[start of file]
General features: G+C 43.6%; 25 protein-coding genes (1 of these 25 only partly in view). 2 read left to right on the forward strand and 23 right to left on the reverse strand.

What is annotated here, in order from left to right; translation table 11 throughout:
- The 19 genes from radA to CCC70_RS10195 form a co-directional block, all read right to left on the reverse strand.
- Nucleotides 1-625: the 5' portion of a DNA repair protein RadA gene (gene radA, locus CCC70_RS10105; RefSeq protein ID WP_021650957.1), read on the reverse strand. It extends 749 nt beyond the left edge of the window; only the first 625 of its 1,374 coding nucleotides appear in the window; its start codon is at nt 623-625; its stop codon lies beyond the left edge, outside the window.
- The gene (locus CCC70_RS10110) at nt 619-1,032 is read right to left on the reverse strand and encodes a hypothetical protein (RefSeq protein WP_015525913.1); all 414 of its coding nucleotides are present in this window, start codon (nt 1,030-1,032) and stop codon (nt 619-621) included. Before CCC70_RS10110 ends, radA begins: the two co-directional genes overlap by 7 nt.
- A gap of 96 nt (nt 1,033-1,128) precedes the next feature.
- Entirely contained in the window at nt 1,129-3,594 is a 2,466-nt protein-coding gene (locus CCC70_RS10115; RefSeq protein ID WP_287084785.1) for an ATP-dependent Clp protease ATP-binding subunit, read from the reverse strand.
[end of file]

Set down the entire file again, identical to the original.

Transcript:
General features: G+C 43.6%; 25 protein-coding genes (1 of these 25 only partly in view). 2 read left to right on the forward strand and 23 right to left on the reverse strand.

What is annotated here, in order from left to right; translation table 11 throughout:
- The 19 genes from radA to CCC70_RS10195 form a co-directional block, all read right to left on the reverse strand.
- Nucleotides 1-625: the 5' portion of a DNA repair protein RadA gene (gene radA, locus CCC70_RS10105; RefSeq protein ID WP_021650957.1), read on the reverse strand. It extends 749 nt beyond the left edge of the window; only the first 625 of its 1,374 coding nucleotides appear in the window; its start codon is at nt 623-625; its stop codon lies beyond the left edge, outside the window.
- The gene (locus CCC70_RS10110) at nt 619-1,032 is read right to left on the reverse strand and encodes a hypothetical protein (RefSeq protein WP_015525913.1); all 414 of its coding nucleotides are present in this window, start codon (nt 1,030-1,032) and stop codon (nt 619-621) included. Before CCC70_RS10110 ends, radA begins: the two co-directional genes overlap by 7 nt.
- A gap of 96 nt (nt 1,033-1,128) precedes the next feature.
- Entirely contained in the window at nt 1,129-3,594 is a 2,466-nt protein-coding gene (locus CCC70_RS10115; RefSeq protein ID WP_287084785.1) for an ATP-dependent Clp protease ATP-binding subunit, read from the reverse strand.